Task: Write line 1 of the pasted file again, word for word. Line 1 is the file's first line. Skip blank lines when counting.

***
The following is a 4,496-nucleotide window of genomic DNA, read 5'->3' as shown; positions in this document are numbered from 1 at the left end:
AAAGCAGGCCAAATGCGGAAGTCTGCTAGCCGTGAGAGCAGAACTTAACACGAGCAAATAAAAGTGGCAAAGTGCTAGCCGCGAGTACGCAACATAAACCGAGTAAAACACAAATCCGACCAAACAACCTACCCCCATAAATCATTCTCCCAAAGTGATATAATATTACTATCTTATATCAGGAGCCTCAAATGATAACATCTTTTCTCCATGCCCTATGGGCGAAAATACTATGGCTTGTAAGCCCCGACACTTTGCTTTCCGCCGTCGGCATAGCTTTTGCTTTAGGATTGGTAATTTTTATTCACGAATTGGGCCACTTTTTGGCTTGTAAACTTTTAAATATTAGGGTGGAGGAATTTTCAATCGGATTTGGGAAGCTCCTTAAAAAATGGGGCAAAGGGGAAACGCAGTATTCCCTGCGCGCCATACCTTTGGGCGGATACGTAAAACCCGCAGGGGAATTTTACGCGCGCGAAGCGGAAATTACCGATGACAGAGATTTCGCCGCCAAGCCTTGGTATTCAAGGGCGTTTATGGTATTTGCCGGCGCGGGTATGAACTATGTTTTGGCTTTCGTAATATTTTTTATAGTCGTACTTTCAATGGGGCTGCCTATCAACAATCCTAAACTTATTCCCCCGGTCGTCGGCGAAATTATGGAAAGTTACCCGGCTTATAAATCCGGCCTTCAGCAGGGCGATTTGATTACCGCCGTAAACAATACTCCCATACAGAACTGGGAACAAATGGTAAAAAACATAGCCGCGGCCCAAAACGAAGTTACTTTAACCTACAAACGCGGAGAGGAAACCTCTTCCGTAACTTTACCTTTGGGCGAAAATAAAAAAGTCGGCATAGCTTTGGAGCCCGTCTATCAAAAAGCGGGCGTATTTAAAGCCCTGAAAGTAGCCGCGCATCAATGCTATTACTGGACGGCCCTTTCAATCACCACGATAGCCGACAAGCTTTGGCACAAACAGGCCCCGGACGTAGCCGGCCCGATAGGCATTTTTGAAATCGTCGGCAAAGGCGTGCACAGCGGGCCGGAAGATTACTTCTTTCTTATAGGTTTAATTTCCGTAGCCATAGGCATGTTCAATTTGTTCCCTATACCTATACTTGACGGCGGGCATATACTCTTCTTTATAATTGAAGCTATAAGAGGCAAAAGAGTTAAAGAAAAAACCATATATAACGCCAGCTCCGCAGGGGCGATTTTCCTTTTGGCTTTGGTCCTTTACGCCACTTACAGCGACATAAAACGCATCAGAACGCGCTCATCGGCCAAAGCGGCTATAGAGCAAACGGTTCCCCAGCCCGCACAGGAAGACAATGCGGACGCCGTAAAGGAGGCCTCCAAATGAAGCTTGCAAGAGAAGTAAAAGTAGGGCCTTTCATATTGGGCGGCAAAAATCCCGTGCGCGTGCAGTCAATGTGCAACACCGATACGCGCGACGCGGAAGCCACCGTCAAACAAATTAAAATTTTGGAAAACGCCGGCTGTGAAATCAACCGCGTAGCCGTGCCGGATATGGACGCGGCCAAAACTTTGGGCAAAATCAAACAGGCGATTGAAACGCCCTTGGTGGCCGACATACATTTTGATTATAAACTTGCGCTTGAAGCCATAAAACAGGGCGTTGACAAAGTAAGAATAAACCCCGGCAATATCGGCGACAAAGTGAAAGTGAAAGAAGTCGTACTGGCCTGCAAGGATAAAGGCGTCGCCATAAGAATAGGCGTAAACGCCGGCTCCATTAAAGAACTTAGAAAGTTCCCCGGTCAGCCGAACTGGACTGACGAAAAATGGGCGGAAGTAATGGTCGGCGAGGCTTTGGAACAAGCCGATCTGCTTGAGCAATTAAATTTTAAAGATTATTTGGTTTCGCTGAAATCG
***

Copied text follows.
The following is a 4,496-nucleotide window of genomic DNA, read 5'->3' as shown; positions in this document are numbered from 1 at the left end: